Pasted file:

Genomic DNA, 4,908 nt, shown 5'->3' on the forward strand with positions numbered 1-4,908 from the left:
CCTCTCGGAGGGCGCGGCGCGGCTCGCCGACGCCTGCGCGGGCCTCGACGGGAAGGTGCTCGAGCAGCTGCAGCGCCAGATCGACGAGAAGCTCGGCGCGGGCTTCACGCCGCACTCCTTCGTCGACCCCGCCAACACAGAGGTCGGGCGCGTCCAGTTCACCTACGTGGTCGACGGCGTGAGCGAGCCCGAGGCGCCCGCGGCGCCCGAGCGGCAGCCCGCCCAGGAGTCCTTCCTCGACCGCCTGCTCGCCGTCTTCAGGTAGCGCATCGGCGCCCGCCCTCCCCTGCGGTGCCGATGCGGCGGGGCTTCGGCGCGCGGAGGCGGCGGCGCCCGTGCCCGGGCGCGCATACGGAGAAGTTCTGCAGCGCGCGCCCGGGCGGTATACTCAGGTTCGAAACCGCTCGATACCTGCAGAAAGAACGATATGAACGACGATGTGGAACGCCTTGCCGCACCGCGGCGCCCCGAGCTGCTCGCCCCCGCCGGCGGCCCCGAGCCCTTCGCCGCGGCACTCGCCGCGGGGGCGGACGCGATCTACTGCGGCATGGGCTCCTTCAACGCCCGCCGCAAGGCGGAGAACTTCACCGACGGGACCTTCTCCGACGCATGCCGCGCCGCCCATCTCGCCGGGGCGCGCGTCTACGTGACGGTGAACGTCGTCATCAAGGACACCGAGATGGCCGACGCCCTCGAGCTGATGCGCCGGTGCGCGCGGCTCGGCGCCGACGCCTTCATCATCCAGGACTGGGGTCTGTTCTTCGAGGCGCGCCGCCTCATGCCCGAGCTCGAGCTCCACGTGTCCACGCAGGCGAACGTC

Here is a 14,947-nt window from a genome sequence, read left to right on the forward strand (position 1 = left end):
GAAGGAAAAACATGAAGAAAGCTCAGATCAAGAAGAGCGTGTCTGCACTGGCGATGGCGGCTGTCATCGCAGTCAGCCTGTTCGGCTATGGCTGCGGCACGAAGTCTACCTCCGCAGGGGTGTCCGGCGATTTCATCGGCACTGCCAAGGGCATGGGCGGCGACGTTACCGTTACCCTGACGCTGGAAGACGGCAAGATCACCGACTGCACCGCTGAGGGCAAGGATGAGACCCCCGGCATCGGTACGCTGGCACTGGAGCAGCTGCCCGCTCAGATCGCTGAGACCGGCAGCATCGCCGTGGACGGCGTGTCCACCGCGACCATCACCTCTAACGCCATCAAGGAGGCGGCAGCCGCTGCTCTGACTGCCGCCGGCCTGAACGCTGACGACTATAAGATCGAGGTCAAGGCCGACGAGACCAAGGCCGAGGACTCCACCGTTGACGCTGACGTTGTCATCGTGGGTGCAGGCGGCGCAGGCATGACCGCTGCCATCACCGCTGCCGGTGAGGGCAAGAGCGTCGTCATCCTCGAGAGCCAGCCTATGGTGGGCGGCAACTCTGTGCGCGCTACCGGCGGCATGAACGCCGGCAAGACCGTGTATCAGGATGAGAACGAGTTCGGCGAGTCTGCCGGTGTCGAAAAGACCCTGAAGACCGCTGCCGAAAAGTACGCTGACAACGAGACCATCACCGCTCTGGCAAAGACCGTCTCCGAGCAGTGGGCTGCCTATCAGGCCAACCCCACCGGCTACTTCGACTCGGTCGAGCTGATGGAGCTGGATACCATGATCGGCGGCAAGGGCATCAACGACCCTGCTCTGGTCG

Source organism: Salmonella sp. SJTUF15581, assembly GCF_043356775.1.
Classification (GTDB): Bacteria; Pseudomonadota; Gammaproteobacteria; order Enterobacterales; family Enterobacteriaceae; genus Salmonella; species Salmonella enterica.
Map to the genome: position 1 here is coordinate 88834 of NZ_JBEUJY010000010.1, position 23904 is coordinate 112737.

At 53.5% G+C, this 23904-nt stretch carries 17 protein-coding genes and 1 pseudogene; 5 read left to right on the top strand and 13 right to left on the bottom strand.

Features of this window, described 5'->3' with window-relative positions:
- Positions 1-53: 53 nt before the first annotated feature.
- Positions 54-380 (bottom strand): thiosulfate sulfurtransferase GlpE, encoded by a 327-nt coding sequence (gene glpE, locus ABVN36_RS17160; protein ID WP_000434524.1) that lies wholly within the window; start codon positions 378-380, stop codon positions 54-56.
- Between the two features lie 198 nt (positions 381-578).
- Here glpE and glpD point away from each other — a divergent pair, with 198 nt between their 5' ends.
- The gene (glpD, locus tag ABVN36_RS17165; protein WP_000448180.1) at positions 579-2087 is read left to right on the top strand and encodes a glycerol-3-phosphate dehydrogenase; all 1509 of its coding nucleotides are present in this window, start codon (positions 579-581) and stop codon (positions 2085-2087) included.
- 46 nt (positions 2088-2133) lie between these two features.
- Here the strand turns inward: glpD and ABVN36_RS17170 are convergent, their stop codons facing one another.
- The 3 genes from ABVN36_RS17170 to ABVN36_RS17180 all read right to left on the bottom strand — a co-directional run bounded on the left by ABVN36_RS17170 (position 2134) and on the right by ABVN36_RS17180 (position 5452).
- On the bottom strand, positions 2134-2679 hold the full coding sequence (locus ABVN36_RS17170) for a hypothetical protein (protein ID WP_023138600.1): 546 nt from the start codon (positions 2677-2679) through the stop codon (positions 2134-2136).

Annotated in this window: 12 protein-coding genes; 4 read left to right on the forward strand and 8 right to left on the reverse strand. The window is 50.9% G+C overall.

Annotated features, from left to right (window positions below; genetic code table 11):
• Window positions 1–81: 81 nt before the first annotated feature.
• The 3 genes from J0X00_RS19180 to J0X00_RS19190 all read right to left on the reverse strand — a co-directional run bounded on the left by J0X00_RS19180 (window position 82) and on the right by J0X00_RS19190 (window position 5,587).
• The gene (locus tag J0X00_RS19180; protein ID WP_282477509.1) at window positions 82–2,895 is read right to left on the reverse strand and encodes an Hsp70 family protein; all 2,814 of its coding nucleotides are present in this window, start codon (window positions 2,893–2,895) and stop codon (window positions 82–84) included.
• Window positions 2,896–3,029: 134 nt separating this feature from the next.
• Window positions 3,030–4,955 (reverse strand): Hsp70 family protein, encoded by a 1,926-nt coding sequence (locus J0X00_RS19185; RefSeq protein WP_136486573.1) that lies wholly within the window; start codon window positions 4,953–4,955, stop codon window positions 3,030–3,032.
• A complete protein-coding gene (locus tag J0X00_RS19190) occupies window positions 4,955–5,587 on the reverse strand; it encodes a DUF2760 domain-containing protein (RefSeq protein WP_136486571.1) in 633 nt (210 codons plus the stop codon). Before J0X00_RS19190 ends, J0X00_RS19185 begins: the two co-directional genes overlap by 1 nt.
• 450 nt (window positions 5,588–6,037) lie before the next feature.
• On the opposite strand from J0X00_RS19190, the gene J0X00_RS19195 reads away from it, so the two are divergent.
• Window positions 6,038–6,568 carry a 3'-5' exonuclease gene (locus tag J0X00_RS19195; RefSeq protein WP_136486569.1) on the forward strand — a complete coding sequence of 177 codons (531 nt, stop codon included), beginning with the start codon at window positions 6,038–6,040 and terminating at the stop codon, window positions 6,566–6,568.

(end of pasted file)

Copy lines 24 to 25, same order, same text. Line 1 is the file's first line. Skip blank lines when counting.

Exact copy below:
• Window positions 2,896–3,029: 134 nt separating this feature from the next.
• Window positions 3,030–4,955 (reverse strand): Hsp70 family protein, encoded by a 1,926-nt coding sequence (locus J0X00_RS19185; RefSeq protein WP_136486573.1) that lies wholly within the window; start codon window positions 4,953–4,955, stop codon window positions 3,030–3,032.